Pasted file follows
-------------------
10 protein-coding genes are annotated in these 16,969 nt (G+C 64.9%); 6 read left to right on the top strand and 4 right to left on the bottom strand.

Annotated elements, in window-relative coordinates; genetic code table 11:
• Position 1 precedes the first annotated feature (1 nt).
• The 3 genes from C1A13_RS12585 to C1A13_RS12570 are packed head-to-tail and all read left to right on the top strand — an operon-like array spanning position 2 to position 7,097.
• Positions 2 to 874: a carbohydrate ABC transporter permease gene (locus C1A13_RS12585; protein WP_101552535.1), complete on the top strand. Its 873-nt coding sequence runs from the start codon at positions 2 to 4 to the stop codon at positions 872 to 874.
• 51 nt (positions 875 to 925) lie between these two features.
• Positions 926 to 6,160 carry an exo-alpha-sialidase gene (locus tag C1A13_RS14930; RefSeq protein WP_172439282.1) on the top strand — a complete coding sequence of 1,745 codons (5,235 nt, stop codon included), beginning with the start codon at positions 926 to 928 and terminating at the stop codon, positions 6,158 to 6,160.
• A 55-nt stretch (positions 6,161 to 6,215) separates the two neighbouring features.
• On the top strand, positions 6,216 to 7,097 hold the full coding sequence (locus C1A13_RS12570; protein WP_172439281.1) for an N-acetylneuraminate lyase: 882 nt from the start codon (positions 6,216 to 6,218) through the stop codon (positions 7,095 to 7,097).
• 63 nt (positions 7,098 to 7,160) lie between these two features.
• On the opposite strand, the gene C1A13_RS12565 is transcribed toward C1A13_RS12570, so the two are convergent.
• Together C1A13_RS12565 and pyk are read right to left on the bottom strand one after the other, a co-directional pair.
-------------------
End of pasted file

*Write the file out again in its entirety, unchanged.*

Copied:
10 protein-coding genes are annotated in these 16,969 nt (G+C 64.9%); 6 read left to right on the top strand and 4 right to left on the bottom strand.

Annotated elements, in window-relative coordinates; genetic code table 11:
• Position 1 precedes the first annotated feature (1 nt).
• The 3 genes from C1A13_RS12585 to C1A13_RS12570 are packed head-to-tail and all read left to right on the top strand — an operon-like array spanning position 2 to position 7,097.
• Positions 2 to 874: a carbohydrate ABC transporter permease gene (locus C1A13_RS12585; protein WP_101552535.1), complete on the top strand. Its 873-nt coding sequence runs from the start codon at positions 2 to 4 to the stop codon at positions 872 to 874.
• 51 nt (positions 875 to 925) lie between these two features.
• Positions 926 to 6,160 carry an exo-alpha-sialidase gene (locus tag C1A13_RS14930; RefSeq protein WP_172439282.1) on the top strand — a complete coding sequence of 1,745 codons (5,235 nt, stop codon included), beginning with the start codon at positions 926 to 928 and terminating at the stop codon, positions 6,158 to 6,160.
• A 55-nt stretch (positions 6,161 to 6,215) separates the two neighbouring features.
• On the top strand, positions 6,216 to 7,097 hold the full coding sequence (locus C1A13_RS12570; protein WP_172439281.1) for an N-acetylneuraminate lyase: 882 nt from the start codon (positions 6,216 to 6,218) through the stop codon (positions 7,095 to 7,097).
• 63 nt (positions 7,098 to 7,160) lie between these two features.
• On the opposite strand, the gene C1A13_RS12565 is transcribed toward C1A13_RS12570, so the two are convergent.
• Together C1A13_RS12565 and pyk are read right to left on the bottom strand one after the other, a co-directional pair.